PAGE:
Why was poison sumac named after the sumac family? Does it look like sumac to you? It doesn’t to me, and perhaps like you, I grew up with my dad combating sumac in the woodsy fringes around our yard and field, but poison sumac? I never knew what it looked like till a tree cutter told us we had poison sumac in our small woodsy area beneath our house.
That’s when I found out that poison sumac’s cousin is poison ivy and it isn’t even a distant relation to the sumacs that decorate our woody area in the fall. Instead, poison sumac has a cluster of berries that look a lot like poison ivy berries and their leaves don’t look like sumac leaves either.
Poison sumac loves wet areas – swampy or boggy areas – and causes the same kind of rashes that its more numerous cousin, poison ivy, does. It has the same kind of oil causing an itchy rash as poison ivy. The tree cutter was wrong – our woody area’s far from wet; it only has a few inches of top soil on bedrock – no wet areas there. And our sumacs? Stag horn and smooth sumac.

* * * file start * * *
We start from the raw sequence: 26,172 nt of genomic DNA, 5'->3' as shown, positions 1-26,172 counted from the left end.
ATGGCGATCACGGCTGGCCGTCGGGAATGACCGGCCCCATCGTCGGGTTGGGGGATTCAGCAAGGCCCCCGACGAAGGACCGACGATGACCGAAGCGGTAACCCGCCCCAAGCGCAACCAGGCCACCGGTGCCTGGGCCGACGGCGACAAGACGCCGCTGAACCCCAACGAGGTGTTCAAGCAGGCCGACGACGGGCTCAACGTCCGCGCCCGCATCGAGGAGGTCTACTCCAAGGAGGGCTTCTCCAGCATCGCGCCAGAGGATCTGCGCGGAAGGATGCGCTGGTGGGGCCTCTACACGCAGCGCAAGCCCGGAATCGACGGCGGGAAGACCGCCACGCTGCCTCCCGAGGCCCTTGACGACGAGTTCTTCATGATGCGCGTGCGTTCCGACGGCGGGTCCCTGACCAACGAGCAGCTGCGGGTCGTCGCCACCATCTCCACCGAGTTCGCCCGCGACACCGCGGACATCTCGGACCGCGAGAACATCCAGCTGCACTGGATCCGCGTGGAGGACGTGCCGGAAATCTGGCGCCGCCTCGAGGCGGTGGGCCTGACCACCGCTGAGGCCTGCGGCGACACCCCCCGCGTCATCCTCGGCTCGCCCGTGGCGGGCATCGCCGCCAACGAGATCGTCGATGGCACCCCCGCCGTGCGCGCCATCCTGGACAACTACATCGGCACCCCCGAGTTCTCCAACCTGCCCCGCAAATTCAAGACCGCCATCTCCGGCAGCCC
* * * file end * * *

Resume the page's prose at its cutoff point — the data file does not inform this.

The other relative in this family of rash giving, nasty wild plants, is poison oak, and luckily Maine seems a little too far north for this member of the family to grow as well as its more numerous cousins.
You might encounter it in Southern Maine, though, since with the warming climate, plants are naturalizing northward at about seven miles a decade.
We’re fortunate here not to have many plants that can cause a lot of misery for some people. Of course we do have plants that are poisonous – that you shouldn’t eat – but few I know nibble wild plants. That’s a topic for another day.